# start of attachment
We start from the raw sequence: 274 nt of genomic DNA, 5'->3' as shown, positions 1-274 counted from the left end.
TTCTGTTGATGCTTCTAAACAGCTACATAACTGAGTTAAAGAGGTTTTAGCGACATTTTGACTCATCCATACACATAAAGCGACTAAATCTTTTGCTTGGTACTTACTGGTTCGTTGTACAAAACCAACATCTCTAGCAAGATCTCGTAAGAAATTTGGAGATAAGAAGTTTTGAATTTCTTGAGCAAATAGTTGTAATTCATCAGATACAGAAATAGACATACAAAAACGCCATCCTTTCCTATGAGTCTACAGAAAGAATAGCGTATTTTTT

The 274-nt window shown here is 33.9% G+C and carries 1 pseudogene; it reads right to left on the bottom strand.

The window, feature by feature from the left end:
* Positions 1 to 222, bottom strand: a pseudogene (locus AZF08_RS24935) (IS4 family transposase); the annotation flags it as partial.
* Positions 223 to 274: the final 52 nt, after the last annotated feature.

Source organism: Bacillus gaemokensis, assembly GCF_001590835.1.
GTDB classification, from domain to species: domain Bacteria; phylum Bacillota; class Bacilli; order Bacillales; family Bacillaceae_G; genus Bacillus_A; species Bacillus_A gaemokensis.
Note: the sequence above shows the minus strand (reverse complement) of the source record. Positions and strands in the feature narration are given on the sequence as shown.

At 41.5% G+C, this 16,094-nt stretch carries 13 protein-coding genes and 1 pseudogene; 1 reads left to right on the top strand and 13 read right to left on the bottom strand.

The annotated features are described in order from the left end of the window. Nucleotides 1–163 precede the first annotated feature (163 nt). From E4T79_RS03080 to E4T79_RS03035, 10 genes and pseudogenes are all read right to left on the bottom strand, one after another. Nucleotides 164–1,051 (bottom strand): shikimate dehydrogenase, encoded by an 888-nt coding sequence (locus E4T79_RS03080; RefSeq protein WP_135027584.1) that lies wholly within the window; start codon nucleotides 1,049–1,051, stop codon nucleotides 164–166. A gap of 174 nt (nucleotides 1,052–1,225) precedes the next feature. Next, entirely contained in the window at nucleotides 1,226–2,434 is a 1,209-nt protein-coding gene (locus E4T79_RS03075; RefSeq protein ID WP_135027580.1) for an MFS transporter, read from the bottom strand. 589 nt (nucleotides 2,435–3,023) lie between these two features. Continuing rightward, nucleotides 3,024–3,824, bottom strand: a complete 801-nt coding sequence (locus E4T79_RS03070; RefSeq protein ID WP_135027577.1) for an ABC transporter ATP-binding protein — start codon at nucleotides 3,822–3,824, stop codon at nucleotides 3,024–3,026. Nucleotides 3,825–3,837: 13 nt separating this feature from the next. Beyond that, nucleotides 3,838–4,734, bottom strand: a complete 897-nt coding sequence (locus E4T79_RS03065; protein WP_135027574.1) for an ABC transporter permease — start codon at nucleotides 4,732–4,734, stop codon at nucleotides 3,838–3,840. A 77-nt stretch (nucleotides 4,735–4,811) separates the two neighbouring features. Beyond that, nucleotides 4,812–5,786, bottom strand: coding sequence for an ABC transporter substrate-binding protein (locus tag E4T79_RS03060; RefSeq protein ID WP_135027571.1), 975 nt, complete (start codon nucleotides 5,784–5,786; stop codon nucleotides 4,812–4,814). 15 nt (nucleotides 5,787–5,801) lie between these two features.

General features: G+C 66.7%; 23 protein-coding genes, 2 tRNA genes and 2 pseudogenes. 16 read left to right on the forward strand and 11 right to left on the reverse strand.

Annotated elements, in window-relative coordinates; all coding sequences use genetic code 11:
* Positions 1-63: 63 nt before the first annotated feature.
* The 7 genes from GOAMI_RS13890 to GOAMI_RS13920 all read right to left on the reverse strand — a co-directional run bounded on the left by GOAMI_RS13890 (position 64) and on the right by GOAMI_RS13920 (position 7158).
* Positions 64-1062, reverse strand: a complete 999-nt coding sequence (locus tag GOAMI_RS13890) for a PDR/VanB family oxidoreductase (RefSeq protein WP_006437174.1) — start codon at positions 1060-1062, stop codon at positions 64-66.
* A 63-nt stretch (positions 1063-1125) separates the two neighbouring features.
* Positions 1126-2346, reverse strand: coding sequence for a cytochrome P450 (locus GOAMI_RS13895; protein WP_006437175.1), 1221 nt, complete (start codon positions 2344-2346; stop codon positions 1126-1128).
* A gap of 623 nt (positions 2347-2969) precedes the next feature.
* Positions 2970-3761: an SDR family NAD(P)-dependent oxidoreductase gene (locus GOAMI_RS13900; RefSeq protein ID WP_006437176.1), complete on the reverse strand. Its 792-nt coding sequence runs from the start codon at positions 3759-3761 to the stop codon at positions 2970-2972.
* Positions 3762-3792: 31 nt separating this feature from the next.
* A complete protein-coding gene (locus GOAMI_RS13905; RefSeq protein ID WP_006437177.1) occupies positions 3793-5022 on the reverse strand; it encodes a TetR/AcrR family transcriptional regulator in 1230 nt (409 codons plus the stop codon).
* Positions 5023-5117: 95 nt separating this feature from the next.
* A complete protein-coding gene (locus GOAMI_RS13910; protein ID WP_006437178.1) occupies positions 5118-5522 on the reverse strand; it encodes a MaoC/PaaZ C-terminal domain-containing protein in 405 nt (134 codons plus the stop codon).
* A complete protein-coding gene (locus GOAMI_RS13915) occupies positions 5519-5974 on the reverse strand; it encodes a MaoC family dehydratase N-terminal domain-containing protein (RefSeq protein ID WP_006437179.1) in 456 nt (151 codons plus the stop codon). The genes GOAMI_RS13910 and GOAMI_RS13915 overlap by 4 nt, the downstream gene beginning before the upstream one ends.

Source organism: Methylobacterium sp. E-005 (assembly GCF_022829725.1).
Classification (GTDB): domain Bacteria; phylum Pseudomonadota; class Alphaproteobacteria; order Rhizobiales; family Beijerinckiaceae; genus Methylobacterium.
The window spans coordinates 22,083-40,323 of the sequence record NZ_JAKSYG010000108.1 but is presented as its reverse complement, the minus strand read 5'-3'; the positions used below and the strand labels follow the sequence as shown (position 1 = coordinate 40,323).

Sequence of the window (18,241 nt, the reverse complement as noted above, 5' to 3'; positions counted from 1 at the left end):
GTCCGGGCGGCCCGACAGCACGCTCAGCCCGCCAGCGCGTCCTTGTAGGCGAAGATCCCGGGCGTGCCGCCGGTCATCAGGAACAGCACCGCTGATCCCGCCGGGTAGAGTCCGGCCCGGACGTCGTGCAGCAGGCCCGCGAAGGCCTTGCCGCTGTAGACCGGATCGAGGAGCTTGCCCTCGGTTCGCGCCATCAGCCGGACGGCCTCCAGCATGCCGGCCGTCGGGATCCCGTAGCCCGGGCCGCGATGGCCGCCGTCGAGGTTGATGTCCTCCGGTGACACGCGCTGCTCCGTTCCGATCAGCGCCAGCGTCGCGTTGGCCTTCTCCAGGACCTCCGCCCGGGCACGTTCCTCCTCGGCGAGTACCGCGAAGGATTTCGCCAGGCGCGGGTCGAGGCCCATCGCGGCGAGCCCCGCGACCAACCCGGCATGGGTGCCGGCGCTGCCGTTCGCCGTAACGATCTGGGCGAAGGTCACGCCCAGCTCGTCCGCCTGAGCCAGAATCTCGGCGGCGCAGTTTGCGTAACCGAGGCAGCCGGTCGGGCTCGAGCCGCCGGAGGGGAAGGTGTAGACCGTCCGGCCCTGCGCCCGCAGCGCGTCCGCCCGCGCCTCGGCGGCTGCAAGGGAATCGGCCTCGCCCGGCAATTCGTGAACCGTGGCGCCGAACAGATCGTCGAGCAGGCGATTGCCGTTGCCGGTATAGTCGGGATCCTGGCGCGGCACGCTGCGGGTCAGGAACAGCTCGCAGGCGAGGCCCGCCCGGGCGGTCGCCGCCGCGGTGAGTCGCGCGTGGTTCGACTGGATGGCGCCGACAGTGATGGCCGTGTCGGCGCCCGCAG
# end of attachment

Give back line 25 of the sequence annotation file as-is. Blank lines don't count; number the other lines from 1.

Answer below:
* A complete protein-coding gene (locus GOAMI_RS13915) occupies positions 5519-5974 on the reverse strand; it encodes a MaoC family dehydratase N-terminal domain-containing protein (RefSeq protein ID WP_006437179.1) in 456 nt (151 codons plus the stop codon). The genes GOAMI_RS13910 and GOAMI_RS13915 overlap by 4 nt, the downstream gene beginning before the upstream one ends.